Last week, a California driver died after his Tesla caught fire on Highway 101 in the Bay Area. The accident caught the attention of the U.S. National Transportation Safety Board (NTSB), which on Tuesday announced that it was sending two investigators to conduct a “Field Investigation” of the accident.
“We have been deeply saddened by this accident, and we have offered our full cooperation to the authorities as we work to establish the facts of the incident,” a NTSB spokesperson said of the investigation.
As the post-accident images show, the Model X fire caused major damage and serverly burned the driver involved in the accident. The driver was taken to the hospital immediately following the fire and later died.
The California Highway Patrol confirmed that the Model X clashed with the highway’s barrier in Mountain View and was hit by two other vehicles on the road before catching fire. Authorities are now investigating the case to help prevent future electric vehicle fires. The NTSB says it is “unclear if automated control system was active at the time of the crash.”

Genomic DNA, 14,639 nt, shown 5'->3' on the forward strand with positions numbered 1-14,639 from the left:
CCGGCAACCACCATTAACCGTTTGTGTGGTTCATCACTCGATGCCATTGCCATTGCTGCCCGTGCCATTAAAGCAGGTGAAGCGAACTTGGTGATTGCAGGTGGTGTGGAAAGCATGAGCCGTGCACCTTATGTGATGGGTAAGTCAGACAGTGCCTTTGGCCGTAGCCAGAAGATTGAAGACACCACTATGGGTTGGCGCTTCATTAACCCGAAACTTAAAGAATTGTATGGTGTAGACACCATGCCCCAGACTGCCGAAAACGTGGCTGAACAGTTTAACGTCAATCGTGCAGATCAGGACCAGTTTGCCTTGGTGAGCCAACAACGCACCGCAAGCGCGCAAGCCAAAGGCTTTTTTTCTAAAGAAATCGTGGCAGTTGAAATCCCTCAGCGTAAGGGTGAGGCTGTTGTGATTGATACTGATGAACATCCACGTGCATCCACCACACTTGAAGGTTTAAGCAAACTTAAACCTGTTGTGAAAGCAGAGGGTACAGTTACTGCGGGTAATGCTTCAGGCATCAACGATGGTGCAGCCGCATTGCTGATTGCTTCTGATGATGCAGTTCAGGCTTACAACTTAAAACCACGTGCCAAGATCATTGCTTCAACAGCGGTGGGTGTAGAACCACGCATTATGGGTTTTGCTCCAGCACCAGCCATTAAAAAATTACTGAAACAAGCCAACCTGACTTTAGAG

This is not the first time Telsa’s autopilot system has been investigated. A similar incident occurred in 2016 when one of the company’s vehicles caught fire during a crash. While fires are inevitable during high-impact electric car crashes, there aren’t clear protocols for first responders to be trained in, as electric vehicles are still very much a novelty among road vehicles. At the moment, Tesla recommends “large amounts of water” to put electric car battery fires. “If the high voltage battery catches fire, is exposed to high heat, or is bent, twisted, cracked, or breached in any way, use large amounts of water to cool the battery. DO NOT extinguish with a small amount of water. Always establish or request an additional water supply,” the company says.
Both the current and the 2016 investigations into Tesla’s fire crashes are still ongoing.